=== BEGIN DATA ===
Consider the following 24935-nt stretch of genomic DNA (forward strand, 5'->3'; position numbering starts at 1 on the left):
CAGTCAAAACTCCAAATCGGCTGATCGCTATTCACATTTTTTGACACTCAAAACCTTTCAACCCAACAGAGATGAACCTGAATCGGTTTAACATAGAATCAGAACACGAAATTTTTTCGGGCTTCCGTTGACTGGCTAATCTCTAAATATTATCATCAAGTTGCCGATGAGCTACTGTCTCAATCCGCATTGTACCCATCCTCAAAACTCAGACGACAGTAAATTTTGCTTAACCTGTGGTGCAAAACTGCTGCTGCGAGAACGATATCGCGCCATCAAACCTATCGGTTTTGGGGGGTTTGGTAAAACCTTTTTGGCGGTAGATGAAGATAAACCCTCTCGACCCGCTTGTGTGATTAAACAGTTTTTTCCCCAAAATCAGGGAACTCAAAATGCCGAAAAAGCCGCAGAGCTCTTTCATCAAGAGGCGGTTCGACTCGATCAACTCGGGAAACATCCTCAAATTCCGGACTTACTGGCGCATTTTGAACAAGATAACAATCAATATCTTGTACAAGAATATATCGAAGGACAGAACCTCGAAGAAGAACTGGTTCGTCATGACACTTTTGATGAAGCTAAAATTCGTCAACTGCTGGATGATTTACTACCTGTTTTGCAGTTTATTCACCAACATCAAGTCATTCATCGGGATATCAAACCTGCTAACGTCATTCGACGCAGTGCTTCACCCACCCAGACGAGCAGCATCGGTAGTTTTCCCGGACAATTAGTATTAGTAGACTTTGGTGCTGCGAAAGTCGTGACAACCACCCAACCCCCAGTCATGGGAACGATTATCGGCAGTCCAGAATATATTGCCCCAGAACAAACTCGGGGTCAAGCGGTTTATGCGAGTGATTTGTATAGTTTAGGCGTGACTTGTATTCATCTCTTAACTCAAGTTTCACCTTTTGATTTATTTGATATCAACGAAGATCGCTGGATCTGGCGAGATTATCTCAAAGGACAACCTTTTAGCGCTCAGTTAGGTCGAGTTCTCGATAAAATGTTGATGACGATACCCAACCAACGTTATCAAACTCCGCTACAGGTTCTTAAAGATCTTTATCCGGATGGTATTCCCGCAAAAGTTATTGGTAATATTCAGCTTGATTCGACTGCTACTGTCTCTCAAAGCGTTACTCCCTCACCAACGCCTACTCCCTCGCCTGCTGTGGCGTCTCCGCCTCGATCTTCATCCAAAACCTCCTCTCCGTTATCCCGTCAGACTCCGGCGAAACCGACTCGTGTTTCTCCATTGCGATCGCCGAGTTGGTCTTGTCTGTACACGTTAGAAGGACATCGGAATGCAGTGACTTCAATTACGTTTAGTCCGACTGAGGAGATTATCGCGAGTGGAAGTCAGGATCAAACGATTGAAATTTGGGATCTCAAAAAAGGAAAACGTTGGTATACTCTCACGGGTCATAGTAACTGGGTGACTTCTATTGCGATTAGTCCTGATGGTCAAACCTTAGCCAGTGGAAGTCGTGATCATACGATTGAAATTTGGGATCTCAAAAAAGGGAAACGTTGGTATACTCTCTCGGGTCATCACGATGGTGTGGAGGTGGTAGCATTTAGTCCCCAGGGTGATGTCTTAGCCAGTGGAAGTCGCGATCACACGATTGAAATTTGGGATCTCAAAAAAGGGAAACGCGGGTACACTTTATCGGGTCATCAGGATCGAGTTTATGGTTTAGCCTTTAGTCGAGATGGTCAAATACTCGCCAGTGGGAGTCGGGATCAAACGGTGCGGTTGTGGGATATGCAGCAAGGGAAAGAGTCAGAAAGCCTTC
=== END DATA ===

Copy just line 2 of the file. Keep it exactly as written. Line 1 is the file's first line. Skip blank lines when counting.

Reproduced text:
CAGTCAAAACTCCAAATCGGCTGATCGCTATTCACATTTTTTGACACTCAAAACCTTTCAACCCAACAGAGATGAACCTGAATCGGTTTAACATAGAATCAGAACACGAAATTTTTTCGGGCTTCCGTTGACTGGCTAATCTCTAAATATTATCATCAAGTTGCCGATGAGCTACTGTCTCAATCCGCATTGTACCCATCCTCAAAACTCAGACGACAGTAAATTTTGCTTAACCTGTGGTGCAAAACTGCTGCTGCGAGAACGATATCGCGCCATCAAACCTATCGGTTTTGGGGGGTTTGGTAAAACCTTTTTGGCGGTAGATGAAGATAAACCCTCTCGACCCGCTTGTGTGATTAAACAGTTTTTTCCCCAAAATCAGGGAACTCAAAATGCCGAAAAAGCCGCAGAGCTCTTTCATCAAGAGGCGGTTCGACTCGATCAACTCGGGAAACATCCTCAAATTCCGGACTTACTGGCGCATTTTGAACAAGATAACAATCAATATCTTGTACAAGAATATATCGAAGGACAGAACCTCGAAGAAGAACTGGTTCGTCATGACACTTTTGATGAAGCTAAAATTCGTCAACTGCTGGATGATTTACTACCTGTTTTGCAGTTTATTCACCAACATCAAGTCATTCATCGGGATATCAAACCTGCTAACGTCATTCGACGCAGTGCTTCACCCACCCAGACGAGCAGCATCGGTAGTTTTCCCGGACAATTAGTATTAGTAGACTTTGGTGCTGCGAAAGTCGTGACAACCACCCAACCCCCAGTCATGGGAACGATTATCGGCAGTCCAGAATATATTGCCCCAGAACAAACTCGGGGTCAAGCGGTTTATGCGAGTGATTTGTATAGTTTAGGCGTGACTTGTATTCATCTCTTAACTCAAGTTTCACCTTTTGATTTATTTGATATCAACGAAGATCGCTGGATCTGGCGAGATTATCTCAAAGGACAACCTTTTAGCGCTCAGTTAGGTCGAGTTCTCGATAAAATGTTGATGACGATACCCAACCAACGTTATCAAACTCCGCTACAGGTTCTTAAAGATCTTTATCCGGATGGTATTCCCGCAAAAGTTATTGGTAATATTCAGCTTGATTCGACTGCTACTGTCTCTCAAAGCGTTACTCCCTCACCAACGCCTACTCCCTCGCCTGCTGTGGCGTCTCCGCCTCGATCTTCATCCAAAACCTCCTCTCCGTTATCCCGTCAGACTCCGGCGAAACCGACTCGTGTTTCTCCATTGCGATCGCCGAGTTGGTCTTGTCTGTACACGTTAGAAGGACATCGGAATGCAGTGACTTCAATTACGTTTAGTCCGACTGAGGAGATTATCGCGAGTGGAAGTCAGGATCAAACGATTGAAATTTGGGATCTCAAAAAAGGAAAACGTTGGTATACTCTCACGGGTCATAGTAACTGGGTGACTTCTATTGCGATTAGTCCTGATGGTCAAACCTTAGCCAGTGGAAGTCGTGATCATACGATTGAAATTTGGGATCTCAAAAAAGGGAAACGTTGGTATACTCTCTCGGGTCATCACGATGGTGTGGAGGTGGTAGCATTTAGTCCCCAGGGTGATGTCTTAGCCAGTGGAAGTCGCGATCACACGATTGAAATTTGGGATCTCAAAAAAGGGAAACGCGGGTACACTTTATCGGGTCATCAGGATCGAGTTTATGGTTTAGCCTTTAGTCGAGATGGTCAAATACTCGCCAGTGGGAGTCGGGATCAAACGGTGCGGTTGTGGGATATGCAGCAAGGGAAAGAGTCAGAAAGCCTTC